Android 2.0 also improves the virtual keyboard, which has always lagged behind the Apple iPhone's QWERTY keypad in terms of usability. The Android keyboard has a narrower layout, with smaller virtual keys that are harder to hit accurately when typing at speed.
The iPhone combats this by invisibly enlarging the so-called 'landing area' of certain keys as you type. This is based on a probabilistic analysis of the word that you're currently typing and by guessing the letters that you might be pressing next.
Android 2.0 now includes an improved keyboard layout that's designed to make it easier to hit the right keys, while multi-touch support enables speedy, two-fingered key tapping. The new keyboard also boasts a smarter dictionary that learns from the words that you use most often (much like the iPhone).
Android 2.0 is ready for HTML 5 (even if you're not)
The Android 2.0 OS features a revamped webkit browser with an actionable URL bar like Google's Chrome. This enables you to bypass the Google homepage and use the URL bar as a search box. Android 2.0 also adds thumbnail images to bookmarks and double-tap zoom in/out functionality (but no Apple-esque 'pinching').
Android 2.0 also sneaks in HTML 5-friendliness, including <video> tag support. In short: this will play HTML5 videos in full screen mode when you tap on them. And what about Flash 10? HTML 5 is designed to reduce the reliance on plug-in applications, but that will take some time to achieve. Support for Adobe's format is on the way but doesn't make it into this Android update.
Get a FREE sat-nav with every Android 2.0 phone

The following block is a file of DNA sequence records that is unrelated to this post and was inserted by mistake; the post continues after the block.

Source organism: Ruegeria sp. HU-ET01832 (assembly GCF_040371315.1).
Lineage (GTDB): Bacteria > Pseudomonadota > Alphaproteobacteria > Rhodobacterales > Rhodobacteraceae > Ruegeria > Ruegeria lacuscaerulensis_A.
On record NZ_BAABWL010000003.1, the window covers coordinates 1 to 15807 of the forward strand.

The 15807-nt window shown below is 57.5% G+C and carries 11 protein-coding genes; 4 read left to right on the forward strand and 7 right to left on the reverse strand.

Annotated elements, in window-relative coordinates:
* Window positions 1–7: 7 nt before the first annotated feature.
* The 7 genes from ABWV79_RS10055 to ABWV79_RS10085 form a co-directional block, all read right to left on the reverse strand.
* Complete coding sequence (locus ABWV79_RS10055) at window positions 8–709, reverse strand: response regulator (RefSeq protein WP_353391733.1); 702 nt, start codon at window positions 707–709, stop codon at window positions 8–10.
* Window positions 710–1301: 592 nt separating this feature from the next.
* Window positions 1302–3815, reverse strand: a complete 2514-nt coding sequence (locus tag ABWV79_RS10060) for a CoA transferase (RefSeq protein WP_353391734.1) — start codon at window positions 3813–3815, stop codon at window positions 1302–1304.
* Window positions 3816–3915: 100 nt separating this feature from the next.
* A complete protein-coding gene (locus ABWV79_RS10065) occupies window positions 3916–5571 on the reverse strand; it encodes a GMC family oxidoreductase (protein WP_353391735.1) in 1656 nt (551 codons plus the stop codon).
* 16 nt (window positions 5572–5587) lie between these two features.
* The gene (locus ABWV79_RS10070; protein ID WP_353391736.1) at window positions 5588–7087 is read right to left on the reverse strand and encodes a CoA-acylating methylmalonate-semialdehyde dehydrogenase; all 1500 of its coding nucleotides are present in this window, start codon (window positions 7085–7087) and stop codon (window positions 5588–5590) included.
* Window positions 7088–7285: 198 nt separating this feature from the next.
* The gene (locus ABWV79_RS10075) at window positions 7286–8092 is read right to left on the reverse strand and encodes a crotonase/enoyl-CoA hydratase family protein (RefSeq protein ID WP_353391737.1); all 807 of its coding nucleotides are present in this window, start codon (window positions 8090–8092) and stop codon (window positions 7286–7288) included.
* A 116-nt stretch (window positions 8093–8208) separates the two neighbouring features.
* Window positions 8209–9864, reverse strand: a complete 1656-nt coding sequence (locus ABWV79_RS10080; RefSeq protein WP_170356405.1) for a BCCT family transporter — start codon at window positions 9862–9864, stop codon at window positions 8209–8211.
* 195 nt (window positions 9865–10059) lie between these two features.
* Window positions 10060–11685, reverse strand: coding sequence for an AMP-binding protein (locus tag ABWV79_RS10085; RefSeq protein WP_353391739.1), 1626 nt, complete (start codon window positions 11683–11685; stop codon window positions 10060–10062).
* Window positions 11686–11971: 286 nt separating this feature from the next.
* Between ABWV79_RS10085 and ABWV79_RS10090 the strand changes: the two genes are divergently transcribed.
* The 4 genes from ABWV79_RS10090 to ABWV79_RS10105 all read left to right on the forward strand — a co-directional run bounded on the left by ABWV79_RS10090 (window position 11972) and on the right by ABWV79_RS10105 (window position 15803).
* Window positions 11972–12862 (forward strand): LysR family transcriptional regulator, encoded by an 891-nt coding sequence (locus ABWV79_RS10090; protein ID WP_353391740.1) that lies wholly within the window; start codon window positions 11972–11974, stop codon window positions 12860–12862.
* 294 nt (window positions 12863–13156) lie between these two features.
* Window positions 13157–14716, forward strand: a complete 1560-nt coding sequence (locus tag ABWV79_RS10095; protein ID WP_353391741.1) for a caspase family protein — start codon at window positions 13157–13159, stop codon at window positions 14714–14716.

Need another reason to love Android 2.0? How about FREE sat-nav software? Google recently announced Google Maps Navigation for Android 2.0. "This new feature comes with everything you'd expect to find in a GPS navigation system," wrote software engineer Keith Ito on the Official Google Blog, "like 3D views, turn-by-turn voice guidance and automatic re-routing. But unlike most navigation systems, Google Maps Navigation was built from the ground up to take advantage of your phone's internet connection."
Wait. There's more...
Hands up who wants a better calendar? Android 2.0 delivers an enhanced agenda application that now has the ability to invite people to events and to show who's attending (or not).
It also extends the search functionality to text messages and can be tasked to automatically erase old messages. Dig deeper and Android 2.0 also makes some other tweaks, including improved graphics performance through hardware acceleration and a new API for three-point multi-touch.
Will old Android phones be upgradeable to Android 2.0?
Yes. And no. Sony has already announced that the new Xperia X10 will be upgraded to 2.0 as soon as the software appears. The HTC Hero will also be ripe for an upgrade.
The company has recently admitted that: "Yes, we are working on an Éclair update for the HTC Hero". But expect to wait for it. "Because Éclair is a significantly enhanced release, it will require some time to update Sense for this new version of the Android OS", HTC added.
No word yet on whether the Motorola Dext (aka Cliq) can or will be upgraded to Android 2.0, ditto the Samsung Galaxy, the HTC Tattoo and HTC Magic. Contact your network provider for more information.
There's a giant éclair on Google's lawn...
The codenames for recent Android releases seem to be rolling out alphabetically and are being inspired by high-calorie patisserie items. Android 1.5 was designated 'Cupcake', while Android 1.6 was known as 'Donut'. Android 2.0 continues the tradition with the codename 'Éclair'.
You can watch the Android 2.0 platform highlights video on the developer.android.com website.
Liked this? Then check out Complete guide to buying an Android handset